Government Withdraws Rape Crisis Centre Funding

The Department of Health, Social Services and Public Safety has announced that it will no longer provide funding for the Rape Crisis and Sexual Abuse Centre (RC&SAC). However, it has said that it will continue to provide funding for services to victims of rape and sexual violence and will ensure that this money is directed into quality services.

The £60,000 funding previously provided to the Centre will now be made available to HSS Boards, who will use it to extend their existing service and in addition, the government is also considering the establishment of a Sexual Assault Referral Centre in Northern Ireland as part of its cross government strategy to counter sexual violence.

Despite receiving extensive practical and financial support from the Department of Health over a number of years, the RC&SAC continually failed to meet the necessary government accounting requirements.

Dr Andrew McCormick, Permanent Secretary at the DHSSPS said: “The decision to cease funding for any organisation which provides a service to vulnerable people is never taken lightly. However, on this occasion, the Department was left with no other option.

“The Rape Crisis and Sexual Abuse Centre despite significant grant aid towards its core administration costs, has not complied with the terms and conditions of its funding for some time. We have worked very closely with the organisation, providing significant support to try and help it meet the required standards. Indeed, the level of support was far beyond that given to other voluntary organisations which reflects the Department’s commitment to help the RC&SAC resolve its difficulties.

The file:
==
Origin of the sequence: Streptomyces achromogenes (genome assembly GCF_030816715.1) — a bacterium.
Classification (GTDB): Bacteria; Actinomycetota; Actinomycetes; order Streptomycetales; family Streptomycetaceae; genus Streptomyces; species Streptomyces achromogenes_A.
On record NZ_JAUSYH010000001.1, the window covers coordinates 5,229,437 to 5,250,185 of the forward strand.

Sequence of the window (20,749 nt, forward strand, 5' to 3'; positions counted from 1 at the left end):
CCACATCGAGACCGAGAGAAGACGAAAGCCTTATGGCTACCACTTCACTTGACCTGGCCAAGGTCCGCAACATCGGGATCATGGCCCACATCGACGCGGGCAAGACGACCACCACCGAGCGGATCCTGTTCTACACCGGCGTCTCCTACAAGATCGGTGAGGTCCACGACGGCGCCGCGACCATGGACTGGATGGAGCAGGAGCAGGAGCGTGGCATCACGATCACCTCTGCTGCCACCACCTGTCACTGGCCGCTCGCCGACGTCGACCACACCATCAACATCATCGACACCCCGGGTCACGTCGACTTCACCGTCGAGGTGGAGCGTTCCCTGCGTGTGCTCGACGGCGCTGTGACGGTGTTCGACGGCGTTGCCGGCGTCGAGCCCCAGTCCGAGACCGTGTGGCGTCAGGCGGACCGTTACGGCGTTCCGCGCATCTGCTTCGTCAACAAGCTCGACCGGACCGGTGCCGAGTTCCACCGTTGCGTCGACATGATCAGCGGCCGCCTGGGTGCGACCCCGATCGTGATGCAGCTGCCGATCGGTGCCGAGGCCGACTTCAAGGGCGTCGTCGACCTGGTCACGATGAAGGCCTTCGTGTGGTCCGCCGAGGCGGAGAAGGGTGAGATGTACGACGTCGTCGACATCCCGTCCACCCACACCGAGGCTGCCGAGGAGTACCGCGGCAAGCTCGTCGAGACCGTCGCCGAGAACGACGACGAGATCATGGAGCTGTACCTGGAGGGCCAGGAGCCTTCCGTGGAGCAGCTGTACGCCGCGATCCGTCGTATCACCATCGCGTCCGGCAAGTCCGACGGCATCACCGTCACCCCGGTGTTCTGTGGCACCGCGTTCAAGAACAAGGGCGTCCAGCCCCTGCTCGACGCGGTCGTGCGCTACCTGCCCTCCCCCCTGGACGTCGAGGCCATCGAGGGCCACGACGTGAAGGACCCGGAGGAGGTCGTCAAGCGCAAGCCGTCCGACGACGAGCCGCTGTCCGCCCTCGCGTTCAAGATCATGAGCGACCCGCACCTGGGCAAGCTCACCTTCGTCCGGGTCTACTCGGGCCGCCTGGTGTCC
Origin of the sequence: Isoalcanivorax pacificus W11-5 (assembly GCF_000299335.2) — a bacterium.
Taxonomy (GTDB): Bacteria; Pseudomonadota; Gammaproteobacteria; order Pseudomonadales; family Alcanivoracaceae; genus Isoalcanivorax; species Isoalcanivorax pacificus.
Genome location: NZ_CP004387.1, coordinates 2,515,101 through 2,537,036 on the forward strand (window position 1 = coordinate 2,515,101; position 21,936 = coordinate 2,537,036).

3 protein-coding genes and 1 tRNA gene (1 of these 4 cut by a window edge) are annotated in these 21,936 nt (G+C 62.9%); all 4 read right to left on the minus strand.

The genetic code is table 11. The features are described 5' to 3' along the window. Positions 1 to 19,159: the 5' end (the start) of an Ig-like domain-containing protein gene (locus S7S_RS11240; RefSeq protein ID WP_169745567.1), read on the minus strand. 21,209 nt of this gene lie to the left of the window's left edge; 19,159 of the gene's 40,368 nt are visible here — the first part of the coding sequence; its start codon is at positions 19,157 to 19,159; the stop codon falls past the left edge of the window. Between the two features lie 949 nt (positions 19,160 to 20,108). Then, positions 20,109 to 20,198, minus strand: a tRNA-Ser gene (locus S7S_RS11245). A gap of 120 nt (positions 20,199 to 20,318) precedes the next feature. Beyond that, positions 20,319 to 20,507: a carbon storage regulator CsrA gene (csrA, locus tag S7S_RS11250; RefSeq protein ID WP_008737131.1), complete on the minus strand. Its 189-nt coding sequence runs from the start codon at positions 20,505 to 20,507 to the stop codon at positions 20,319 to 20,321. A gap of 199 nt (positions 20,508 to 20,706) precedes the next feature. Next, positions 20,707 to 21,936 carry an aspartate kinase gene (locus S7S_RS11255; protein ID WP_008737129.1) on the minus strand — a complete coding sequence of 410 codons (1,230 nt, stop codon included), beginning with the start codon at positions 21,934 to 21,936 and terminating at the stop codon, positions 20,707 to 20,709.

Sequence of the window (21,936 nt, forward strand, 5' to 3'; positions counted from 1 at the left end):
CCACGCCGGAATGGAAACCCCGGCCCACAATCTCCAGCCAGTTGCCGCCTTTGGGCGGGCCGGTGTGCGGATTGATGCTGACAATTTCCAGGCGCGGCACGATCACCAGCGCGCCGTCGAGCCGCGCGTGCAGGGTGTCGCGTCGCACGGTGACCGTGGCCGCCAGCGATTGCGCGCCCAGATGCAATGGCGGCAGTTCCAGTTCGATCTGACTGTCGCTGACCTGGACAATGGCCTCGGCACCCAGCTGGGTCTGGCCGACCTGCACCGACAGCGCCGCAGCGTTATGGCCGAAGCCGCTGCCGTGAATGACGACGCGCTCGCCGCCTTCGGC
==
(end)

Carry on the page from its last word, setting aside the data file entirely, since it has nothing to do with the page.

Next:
“Despite the level of assistance provided, the RC&SAC has not complied with government accounting requirements and we cannot, therefore, continue to fund them.”

He added that he aims to assure victims of sexual violence that there will be no reduction in the level of funding currently available for services.

Dr McCormick continued: “I want to assure anyone, both children and adults, who have suffered sexual abuse, regardless of whether this happened recently, or many years ago, that there is help out there for them. GPs will refer victims to appropriate services in their local health trusts who have links with a wider network including health professionals, police and specialist voluntary services.

“Where children are involved, they work together to safeguard the child. The PSNI CARE units have specially trained staff which have considerable experience in dealing with adult and child victims of sexual abuse.

“Voluntary organisations such as NEXUS and ChildLine provide counselling and support for victims and many other organisations including Women’s Aid and Victims Support will offer a listening ear and information on support for victims.”